The Flemish tax service's position on long lease structures has already given rise to major controversy in the past. In its position statement no. 15,114 of 10 August 2015, the Flemish tax service stated that the acquisition of the long lease right and the bare ownership by the same third-party buyer is always subject to registration duties of 10%. This position went against the position of the federal tax authorities and the Ruling Commission, which was more advantageous for the taxpayer. The Flemish tax service has now adjusted its initial position, as a result of which, from now on, real estate in Flanders which is subject to an existing long lease structure can also be purchased in a tax-friendly manner.
In the past, professional real estate was often acquired through a split sale (see Eubelius Spotlights March 2015). This is an acquisition structure where the seller first establishes a long lease right and then sells the ownership of the property which is subject to that long lease right (bare ownership) to another party, often related to the leaseholder. Since a large portion of the full value of the property was subject to registration duties of 0.2% (later 2%) instead of the registration duties of 12.5% (Brussels or Wallonia) or 10% (Flanders), split-sale structures considerably reduced the registration duties payable by the purchaser(s).
While tax authorities have accepted such structures in the past, the split sale between related parties has been considered "tax abuse" since 2012, following the introduction of the general anti-abuse provision. As a result, such structures are generally no longer set up.
Acquisition of real estate held under a split-sale structure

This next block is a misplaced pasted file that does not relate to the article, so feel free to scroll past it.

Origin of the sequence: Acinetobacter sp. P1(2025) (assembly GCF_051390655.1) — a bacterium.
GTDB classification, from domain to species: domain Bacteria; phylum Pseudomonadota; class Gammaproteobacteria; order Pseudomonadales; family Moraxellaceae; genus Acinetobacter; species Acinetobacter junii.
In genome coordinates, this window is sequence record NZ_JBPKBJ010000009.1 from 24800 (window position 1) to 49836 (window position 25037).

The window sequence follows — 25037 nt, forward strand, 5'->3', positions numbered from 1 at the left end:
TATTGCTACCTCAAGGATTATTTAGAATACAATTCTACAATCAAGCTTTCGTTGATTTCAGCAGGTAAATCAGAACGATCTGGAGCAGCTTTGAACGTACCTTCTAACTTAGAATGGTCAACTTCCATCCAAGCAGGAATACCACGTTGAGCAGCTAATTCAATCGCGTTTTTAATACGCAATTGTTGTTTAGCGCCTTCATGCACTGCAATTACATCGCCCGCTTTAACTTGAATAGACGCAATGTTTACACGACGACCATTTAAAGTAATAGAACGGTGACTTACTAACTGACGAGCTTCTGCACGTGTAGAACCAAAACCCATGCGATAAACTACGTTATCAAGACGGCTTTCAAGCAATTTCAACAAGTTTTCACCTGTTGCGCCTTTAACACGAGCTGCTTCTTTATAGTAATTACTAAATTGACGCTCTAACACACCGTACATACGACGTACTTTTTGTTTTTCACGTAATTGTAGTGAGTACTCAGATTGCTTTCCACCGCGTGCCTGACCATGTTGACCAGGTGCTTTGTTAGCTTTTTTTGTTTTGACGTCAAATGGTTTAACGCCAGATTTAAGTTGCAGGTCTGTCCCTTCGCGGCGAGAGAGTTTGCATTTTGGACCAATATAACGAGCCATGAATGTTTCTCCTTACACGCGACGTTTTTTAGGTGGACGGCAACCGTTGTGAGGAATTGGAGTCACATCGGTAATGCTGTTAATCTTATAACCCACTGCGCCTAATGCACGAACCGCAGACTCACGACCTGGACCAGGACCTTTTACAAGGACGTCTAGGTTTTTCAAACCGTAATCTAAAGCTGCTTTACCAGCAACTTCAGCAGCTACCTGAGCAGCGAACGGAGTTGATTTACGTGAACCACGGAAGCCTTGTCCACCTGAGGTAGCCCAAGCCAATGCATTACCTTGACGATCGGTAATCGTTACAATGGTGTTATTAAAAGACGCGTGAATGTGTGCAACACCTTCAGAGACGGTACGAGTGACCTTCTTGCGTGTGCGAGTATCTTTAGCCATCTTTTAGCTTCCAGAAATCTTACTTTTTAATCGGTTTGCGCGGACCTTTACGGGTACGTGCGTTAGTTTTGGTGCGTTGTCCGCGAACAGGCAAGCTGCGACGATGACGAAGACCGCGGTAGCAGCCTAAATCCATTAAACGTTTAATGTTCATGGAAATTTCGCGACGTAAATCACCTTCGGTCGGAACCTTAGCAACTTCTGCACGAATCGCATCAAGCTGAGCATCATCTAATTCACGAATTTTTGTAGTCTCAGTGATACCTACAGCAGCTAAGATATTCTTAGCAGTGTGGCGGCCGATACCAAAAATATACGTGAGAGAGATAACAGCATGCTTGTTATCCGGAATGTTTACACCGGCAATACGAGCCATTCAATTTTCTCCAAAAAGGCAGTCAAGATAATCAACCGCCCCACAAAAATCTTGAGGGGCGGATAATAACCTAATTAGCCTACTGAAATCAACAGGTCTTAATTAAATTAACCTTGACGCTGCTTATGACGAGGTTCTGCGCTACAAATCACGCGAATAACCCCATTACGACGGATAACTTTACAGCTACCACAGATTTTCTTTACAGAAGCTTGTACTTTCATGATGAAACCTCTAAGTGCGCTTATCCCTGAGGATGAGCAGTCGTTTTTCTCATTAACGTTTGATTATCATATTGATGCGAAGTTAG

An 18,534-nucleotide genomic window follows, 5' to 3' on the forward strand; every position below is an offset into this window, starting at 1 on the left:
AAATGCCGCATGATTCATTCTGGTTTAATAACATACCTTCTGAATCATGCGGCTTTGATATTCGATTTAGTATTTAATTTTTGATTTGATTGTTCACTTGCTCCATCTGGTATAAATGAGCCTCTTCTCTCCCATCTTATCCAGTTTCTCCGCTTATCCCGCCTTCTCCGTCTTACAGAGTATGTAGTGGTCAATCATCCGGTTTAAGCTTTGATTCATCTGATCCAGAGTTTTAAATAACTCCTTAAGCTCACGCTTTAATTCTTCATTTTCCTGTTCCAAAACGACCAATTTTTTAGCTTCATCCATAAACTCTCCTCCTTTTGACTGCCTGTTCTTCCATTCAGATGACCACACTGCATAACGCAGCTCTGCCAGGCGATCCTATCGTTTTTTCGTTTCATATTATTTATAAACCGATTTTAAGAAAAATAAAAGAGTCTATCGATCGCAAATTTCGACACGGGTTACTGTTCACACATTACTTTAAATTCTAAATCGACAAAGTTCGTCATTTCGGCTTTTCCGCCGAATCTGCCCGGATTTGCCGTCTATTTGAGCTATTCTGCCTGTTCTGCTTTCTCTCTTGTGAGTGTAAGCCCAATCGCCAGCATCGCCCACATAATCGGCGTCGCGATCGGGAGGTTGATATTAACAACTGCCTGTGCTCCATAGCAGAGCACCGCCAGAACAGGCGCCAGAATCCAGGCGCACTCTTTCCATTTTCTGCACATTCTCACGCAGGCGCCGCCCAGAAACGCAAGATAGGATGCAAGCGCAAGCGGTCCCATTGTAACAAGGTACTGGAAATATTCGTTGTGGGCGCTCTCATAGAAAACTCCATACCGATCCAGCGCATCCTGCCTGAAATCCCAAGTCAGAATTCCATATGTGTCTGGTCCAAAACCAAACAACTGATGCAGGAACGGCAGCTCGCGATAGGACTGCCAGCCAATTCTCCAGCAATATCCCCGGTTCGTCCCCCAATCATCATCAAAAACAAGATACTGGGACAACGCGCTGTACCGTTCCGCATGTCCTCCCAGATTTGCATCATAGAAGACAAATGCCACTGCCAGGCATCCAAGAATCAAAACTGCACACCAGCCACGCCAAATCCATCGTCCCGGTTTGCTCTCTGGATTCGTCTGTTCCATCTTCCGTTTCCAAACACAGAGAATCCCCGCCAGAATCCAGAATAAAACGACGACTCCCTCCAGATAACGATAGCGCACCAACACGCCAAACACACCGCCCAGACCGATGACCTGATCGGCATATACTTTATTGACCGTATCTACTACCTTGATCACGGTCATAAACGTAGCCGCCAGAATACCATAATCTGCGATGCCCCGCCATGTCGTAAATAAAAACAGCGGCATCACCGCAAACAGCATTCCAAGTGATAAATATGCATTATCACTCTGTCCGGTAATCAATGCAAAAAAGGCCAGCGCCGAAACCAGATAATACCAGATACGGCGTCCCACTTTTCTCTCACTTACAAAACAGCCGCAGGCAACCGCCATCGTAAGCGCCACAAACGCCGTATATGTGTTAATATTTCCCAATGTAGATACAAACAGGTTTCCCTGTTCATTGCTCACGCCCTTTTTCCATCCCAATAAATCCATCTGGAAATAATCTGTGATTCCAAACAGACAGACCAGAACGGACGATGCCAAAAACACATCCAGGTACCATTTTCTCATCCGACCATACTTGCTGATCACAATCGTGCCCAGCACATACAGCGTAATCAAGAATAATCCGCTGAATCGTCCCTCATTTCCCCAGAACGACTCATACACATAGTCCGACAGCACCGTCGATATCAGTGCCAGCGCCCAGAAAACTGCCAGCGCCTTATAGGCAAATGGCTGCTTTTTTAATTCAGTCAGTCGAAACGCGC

Of course, this does not alter the fact that a large number of immovable properties are still being held under a split-sale structure. If a buyer wishes to acquire the full ownership of such real estate, he will have to purchase the long lease right on the one hand and the bare ownership on the other.
The federal tax authorities have always held the position that, in such a case, registration duties of 2% are due on the price of the long lease right, while registration duties of 10% or 12.5% are only due on the price of the bare ownership. This point of view, which is also followed by the federal Ruling Commission, means that even a buyer who wishes to acquire the full ownership of real estate held under a split-sale structure can achieve a considerable tax saving.
The Flemish tax service comes round
However, initially the Flemish tax service did not agree. In a position statement (no. 15,114) dated 13 August 2015, the Flemish tax service held that, in such a case, registration duties of 10% were always due on the full value of the property. This position, for which there was no clear legal basis, was often criticised in practice and led to legal uncertainty.
In a new position statement issued on 13 May 2019, the Flemish tax service has now changed its position. From now on, the Flemish tax service will also accept the federal approach. As a result, real estate situated in Flanders held under a split-sale structure can now also be acquired by a third party in a tax-friendly manner, which removes some major uncertainty in practice.